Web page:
Never the Twain

Irony doesn’t come much easier than this. Saturday’s New York Times featured an article on “The Overconfidence Problem in Forecasting,” about the almost universal tendency for people to think their assessments and decisions are more correct than they really are. The article closes smartly with this quote from Mark Twain:

“It ain’t what you don’t know that gets you into trouble. It’s what you know for sure that just ain’t so.”

Very tidy. Except there’s no good evidence that Mark Twain ever wrote or said those words. (And neither did humorist Will Rogers.)

The actual author? It may be Charles Dudley Warner, an editorial writer for the Hartford Courant who was a friend of Mark Twain and who might have been paraphrasing him… or someone else… unless he was simply piping an imaginary quote for better copy. We may never know.

Bob Kalsey examined the roots of these fatherless words in 2008, and pointed out that similar sentiments were voiced by Confucius, Socrates and Satchel Paige, among others.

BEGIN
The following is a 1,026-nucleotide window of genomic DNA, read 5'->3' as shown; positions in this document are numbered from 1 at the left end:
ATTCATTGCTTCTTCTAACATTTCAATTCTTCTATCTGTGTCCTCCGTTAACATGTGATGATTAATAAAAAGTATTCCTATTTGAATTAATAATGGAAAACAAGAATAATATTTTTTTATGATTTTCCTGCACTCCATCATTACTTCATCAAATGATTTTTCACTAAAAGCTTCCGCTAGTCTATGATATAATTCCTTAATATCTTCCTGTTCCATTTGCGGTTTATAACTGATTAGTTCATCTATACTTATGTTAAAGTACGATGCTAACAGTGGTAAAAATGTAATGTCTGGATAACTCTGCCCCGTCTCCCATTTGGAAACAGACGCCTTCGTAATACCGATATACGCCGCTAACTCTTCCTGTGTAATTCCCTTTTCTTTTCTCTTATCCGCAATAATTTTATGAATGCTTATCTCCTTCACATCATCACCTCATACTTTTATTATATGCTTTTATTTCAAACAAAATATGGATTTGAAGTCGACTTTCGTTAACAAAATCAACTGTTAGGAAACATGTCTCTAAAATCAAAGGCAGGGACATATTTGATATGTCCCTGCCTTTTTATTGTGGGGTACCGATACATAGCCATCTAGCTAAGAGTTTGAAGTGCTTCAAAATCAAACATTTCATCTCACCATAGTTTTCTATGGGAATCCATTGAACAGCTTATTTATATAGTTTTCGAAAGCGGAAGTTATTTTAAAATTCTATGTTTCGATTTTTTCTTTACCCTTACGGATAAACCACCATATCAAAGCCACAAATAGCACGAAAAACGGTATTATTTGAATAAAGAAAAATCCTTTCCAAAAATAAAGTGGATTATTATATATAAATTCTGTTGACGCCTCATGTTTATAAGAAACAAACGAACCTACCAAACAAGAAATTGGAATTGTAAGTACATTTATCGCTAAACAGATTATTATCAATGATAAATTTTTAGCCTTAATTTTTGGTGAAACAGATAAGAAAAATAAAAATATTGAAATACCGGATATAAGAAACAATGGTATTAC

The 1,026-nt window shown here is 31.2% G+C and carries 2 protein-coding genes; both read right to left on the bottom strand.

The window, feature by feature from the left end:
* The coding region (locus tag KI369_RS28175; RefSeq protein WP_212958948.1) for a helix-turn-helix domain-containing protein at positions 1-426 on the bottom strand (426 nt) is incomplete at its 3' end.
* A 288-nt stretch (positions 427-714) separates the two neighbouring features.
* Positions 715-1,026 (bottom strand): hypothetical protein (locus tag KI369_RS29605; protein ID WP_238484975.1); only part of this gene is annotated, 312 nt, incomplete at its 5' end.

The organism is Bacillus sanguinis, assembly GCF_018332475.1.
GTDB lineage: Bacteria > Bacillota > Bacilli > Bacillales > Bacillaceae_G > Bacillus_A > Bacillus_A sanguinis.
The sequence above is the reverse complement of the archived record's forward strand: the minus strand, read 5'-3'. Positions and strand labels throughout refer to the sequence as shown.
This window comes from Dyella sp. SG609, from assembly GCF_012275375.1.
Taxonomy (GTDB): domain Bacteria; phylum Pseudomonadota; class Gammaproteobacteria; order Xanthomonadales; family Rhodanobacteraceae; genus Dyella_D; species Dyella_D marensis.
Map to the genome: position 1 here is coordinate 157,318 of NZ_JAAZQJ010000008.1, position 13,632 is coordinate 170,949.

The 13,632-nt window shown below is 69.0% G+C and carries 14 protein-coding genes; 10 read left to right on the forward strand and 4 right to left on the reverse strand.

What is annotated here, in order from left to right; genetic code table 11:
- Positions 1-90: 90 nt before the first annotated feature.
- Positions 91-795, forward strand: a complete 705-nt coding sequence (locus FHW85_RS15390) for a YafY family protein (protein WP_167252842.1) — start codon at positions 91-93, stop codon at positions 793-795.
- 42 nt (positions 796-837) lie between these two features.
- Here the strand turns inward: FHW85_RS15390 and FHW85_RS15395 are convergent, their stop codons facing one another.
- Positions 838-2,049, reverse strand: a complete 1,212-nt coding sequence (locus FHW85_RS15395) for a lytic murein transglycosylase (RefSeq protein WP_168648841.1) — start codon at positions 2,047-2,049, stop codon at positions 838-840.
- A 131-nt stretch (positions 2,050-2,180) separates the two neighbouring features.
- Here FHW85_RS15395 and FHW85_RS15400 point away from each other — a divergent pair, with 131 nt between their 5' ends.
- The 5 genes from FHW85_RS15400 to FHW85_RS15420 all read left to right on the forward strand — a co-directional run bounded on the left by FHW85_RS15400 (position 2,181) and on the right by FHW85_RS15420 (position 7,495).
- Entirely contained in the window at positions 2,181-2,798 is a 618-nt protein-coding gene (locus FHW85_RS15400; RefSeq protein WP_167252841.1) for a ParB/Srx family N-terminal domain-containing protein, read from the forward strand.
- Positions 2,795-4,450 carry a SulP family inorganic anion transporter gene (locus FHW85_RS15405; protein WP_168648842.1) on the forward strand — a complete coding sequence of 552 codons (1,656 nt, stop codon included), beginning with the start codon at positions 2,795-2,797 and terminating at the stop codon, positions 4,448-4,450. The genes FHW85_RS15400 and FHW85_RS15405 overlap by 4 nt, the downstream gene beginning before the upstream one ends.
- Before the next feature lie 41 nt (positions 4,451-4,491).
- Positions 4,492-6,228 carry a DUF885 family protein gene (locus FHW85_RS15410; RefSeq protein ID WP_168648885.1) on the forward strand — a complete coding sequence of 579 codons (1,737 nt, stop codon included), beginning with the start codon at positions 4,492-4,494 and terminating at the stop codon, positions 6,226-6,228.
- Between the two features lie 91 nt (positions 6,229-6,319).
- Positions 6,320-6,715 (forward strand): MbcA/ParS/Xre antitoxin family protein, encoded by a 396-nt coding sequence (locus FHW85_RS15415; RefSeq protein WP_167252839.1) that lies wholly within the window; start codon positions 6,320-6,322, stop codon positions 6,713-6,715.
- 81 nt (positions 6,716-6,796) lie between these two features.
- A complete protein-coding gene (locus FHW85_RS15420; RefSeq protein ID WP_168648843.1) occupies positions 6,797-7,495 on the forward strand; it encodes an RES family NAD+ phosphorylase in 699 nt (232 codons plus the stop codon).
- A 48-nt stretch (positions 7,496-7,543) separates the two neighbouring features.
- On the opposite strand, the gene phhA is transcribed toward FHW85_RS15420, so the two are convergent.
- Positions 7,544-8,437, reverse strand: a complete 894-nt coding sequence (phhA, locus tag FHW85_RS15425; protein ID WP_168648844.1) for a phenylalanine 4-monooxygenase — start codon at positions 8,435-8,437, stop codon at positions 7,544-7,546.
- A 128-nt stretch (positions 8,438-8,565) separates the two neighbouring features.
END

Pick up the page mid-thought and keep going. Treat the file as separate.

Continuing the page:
4 thoughts on “Never the Twain

  1. “The actual author? It may be Charles Dudley Warner,”

    I read the “Well now Bob” article, which is great, thanks for linking it.

    I’m not sure (which is a good thing according to the quote), but the way I read the paragraph mentioning Warner, I interpreted the Warner comment as referring to the weather quote also so often attributed to Twain.


  2. Yesindeedy, Daniel, the Charles Dudley Warner reference concerns the thing about nobody ever doing anything about the weather.

    At least, that’s how I intended it.

    Bob “Well, now, Bob” Kalsey


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